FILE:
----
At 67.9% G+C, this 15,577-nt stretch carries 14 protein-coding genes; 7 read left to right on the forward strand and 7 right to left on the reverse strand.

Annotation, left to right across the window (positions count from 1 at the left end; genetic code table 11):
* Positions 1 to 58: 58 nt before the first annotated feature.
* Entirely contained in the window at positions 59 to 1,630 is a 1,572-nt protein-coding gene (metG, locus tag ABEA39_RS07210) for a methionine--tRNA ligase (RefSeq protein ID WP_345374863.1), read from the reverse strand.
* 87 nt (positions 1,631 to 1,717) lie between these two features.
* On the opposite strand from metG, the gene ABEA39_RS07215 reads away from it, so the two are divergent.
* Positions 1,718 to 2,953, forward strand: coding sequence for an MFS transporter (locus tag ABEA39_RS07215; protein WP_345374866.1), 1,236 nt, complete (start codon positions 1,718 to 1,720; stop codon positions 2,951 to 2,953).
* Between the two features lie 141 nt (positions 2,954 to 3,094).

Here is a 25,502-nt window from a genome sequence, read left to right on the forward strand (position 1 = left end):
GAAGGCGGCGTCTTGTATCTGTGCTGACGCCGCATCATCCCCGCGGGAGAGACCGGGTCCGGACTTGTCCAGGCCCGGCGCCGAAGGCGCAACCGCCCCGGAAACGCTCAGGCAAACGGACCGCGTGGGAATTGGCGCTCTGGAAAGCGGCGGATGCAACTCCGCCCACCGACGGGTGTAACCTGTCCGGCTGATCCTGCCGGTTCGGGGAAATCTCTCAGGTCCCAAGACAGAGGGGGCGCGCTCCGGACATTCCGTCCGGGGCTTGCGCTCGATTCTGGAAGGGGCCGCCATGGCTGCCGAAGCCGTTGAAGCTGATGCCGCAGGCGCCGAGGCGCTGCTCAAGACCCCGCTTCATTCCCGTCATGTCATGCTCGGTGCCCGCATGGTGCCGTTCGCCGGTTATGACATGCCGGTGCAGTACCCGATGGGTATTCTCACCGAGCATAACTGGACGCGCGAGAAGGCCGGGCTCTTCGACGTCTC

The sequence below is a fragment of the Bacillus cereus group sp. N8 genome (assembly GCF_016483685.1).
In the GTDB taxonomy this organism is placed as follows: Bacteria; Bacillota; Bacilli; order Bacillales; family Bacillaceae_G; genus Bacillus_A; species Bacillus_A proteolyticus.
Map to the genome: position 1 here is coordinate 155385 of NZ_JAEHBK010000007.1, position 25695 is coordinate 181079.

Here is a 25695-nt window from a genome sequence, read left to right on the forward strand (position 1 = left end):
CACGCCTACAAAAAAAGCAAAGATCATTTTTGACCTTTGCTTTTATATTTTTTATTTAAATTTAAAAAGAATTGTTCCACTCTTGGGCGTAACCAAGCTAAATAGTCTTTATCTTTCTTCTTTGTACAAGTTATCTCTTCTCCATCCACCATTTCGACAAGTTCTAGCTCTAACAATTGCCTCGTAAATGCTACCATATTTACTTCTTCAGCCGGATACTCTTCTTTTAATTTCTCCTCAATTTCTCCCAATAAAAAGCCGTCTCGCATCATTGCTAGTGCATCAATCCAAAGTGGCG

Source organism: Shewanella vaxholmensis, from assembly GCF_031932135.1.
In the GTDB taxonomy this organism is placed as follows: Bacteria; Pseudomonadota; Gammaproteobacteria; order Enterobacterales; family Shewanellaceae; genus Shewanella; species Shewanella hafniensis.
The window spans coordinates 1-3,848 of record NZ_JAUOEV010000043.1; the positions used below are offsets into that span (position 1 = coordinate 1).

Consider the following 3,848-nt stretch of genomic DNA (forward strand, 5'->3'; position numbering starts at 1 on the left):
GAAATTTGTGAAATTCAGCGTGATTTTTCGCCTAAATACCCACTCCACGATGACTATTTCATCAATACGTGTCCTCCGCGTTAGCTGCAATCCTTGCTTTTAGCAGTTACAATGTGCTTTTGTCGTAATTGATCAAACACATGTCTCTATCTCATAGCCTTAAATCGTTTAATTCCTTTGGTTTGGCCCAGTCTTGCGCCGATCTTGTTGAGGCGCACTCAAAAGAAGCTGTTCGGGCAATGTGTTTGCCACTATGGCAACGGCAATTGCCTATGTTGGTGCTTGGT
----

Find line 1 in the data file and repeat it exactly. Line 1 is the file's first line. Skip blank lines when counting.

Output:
At 67.9% G+C, this 15,577-nt stretch carries 14 protein-coding genes; 7 read left to right on the forward strand and 7 right to left on the reverse strand.